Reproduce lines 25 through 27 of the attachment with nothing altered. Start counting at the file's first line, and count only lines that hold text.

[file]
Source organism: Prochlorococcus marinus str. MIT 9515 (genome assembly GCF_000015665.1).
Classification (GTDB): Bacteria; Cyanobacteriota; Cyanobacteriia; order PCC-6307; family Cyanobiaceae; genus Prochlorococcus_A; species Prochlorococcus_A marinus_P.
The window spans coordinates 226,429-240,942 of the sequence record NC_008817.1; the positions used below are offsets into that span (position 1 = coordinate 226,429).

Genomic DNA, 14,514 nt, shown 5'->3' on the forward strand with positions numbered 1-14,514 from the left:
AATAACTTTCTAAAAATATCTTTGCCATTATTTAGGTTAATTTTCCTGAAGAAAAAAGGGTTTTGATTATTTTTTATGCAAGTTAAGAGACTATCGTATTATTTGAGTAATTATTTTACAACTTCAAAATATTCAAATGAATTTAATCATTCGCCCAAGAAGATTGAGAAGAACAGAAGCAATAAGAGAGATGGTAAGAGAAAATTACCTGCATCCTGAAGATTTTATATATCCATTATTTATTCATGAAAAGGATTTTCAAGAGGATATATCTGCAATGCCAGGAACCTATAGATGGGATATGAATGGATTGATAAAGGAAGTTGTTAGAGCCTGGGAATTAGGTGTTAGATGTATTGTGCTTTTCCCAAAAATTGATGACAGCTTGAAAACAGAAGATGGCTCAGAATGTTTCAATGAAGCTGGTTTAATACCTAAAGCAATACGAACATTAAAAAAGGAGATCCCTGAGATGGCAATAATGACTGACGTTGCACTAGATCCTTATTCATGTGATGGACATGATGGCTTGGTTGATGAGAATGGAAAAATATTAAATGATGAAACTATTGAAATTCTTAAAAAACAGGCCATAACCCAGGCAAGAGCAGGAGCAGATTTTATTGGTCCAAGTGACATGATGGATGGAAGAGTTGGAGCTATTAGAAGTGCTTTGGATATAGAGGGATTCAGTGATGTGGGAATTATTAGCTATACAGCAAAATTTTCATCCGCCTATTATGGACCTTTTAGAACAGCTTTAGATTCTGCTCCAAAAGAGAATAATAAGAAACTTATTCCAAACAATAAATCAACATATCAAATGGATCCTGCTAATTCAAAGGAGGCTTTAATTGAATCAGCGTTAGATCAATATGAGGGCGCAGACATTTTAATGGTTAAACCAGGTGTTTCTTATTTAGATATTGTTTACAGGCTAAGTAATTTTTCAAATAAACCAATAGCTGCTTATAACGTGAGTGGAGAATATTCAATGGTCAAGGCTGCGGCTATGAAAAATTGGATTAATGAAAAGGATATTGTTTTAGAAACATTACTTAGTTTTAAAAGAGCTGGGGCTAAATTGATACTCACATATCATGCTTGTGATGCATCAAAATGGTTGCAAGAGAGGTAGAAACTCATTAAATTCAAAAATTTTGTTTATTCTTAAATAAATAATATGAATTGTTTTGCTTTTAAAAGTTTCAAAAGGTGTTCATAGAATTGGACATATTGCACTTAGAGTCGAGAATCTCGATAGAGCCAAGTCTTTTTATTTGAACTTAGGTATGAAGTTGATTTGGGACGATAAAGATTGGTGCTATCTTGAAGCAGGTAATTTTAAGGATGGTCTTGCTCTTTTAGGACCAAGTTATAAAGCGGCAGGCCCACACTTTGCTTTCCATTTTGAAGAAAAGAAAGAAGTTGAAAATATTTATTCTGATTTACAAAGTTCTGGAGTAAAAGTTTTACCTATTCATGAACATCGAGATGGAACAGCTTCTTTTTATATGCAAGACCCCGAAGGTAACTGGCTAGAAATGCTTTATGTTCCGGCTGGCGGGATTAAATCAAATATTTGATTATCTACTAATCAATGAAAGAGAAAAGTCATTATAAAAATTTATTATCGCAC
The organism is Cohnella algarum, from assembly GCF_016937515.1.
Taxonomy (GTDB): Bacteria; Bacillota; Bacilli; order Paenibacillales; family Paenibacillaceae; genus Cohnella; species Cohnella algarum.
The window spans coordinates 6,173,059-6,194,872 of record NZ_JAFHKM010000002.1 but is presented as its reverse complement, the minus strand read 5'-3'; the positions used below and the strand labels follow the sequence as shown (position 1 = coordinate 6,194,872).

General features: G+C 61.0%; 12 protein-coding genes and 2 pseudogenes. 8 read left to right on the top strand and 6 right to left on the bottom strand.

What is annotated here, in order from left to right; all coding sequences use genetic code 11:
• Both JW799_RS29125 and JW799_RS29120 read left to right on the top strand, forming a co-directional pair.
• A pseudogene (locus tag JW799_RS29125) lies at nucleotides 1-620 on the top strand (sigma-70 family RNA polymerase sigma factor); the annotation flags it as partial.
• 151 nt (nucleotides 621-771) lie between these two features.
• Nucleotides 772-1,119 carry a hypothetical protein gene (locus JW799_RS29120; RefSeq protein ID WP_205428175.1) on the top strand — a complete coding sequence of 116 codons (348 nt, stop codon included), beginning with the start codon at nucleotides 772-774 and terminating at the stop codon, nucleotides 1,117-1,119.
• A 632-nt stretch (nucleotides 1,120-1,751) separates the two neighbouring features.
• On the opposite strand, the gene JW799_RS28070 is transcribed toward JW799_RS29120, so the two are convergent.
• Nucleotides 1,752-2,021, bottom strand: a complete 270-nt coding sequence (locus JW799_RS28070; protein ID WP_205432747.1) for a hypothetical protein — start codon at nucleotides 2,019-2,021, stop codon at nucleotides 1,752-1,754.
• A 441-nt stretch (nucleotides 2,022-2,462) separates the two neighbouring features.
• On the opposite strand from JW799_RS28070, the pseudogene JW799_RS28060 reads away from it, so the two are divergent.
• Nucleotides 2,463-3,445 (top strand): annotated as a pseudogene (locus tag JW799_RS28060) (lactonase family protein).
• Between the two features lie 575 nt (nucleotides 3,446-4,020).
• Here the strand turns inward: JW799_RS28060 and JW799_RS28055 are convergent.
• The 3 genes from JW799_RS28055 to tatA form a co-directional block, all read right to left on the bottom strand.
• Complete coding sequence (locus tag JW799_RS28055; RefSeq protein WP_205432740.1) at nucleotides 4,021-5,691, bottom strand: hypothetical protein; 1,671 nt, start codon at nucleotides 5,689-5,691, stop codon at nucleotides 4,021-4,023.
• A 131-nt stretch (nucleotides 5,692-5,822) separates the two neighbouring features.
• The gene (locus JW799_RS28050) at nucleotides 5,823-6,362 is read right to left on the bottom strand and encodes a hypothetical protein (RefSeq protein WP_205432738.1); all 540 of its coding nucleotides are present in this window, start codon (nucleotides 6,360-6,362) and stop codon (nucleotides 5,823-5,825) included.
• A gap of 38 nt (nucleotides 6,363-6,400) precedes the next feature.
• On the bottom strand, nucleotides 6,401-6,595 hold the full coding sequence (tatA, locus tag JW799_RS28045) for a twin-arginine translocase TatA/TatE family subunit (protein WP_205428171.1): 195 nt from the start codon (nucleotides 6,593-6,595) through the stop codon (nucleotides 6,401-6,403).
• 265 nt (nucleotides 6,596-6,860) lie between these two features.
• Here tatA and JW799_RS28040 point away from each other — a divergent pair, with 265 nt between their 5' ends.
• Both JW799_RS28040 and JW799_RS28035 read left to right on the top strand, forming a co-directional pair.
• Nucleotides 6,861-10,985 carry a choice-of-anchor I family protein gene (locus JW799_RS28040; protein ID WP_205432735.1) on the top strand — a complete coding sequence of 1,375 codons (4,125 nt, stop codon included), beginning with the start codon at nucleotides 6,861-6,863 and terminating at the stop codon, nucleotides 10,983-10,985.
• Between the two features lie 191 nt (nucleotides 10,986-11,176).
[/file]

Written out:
• A 131-nt stretch (nucleotides 5,692-5,822) separates the two neighbouring features.
• The gene (locus JW799_RS28050) at nucleotides 5,823-6,362 is read right to left on the bottom strand and encodes a hypothetical protein (RefSeq protein WP_205432738.1); all 540 of its coding nucleotides are present in this window, start codon (nucleotides 6,360-6,362) and stop codon (nucleotides 5,823-5,825) included.
• A gap of 38 nt (nucleotides 6,363-6,400) precedes the next feature.